For the fourth time this winter season, more than two-dozen ice volcanoes sprung up along Lake Erie's shoreline. Ice volcano, also known as cryovolcano, is an interesting natural phenomenon which forms along the shoreline under certain conditions. Its size can range from 60 cm to 9 m (2 to 30 feet).
Although ice volcanoes are usually an annual phenomenon in the Great Lakes, Dave McCoy, an environmental educator at Evangola State Park, said this year they are special. "I've never seen them form in March. What’s more, these ice volcanoes are the fourth-generation of the 2016-17 winter season, which is also unusual," he said.
The ingredients were there at Evangola this week: unseasonably frigid air, gusty winds, ice fastened to the shore and open, 33-degree F (0.5 °C) Lake Erie waters, McCoy told The Buffalo News.
“You have craters, huge cracks in the ice,” McCoy said. “It’s like another world. It’s like another planet.”
This week, ice volcanoes have been reported along the lake shores of both Lake Erie and Ontario.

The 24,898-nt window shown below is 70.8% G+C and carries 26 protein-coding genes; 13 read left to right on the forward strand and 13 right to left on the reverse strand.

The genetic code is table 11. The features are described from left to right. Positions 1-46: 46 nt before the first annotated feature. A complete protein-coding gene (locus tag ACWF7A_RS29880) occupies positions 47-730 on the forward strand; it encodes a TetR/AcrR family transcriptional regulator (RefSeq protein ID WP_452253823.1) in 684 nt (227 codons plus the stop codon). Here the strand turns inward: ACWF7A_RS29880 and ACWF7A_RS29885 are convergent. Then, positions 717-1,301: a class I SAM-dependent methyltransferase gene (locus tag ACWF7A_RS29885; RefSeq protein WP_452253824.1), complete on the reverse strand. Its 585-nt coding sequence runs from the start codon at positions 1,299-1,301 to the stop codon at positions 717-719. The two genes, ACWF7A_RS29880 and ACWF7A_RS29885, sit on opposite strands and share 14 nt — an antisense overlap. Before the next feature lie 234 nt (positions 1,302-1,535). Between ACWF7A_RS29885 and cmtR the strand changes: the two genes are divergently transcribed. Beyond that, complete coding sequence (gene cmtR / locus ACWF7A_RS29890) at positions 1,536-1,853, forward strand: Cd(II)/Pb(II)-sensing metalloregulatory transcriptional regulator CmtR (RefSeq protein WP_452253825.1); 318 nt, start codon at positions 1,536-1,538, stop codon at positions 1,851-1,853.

The video below shows ice volcanoes on the shores of Lake Ontario at the end of January 2017:
Video courtesy The Weather Network
When it gets cold enough, ice starts building up along the shoreline as an ice shelf. If the temperature, wind direction and wave height is right, the gentling sloping limestone just offshore funnels waves under the ice shelf and up through it at a weak point. This results in a blowhole type phenomenon, with icy water spewing up into the air through the ice.
The water falls back down and freezes, eventually building up a cone through which the water continues to erupt, Ontario Parks explained.
Ice volcanoes on Lake Erie - January 2016. Video courtesy Wide World of Trains
Featured image: Ice volcanoes along the shores of Lake Erie - March 2017. Credit: News 4 WIVB Buffalo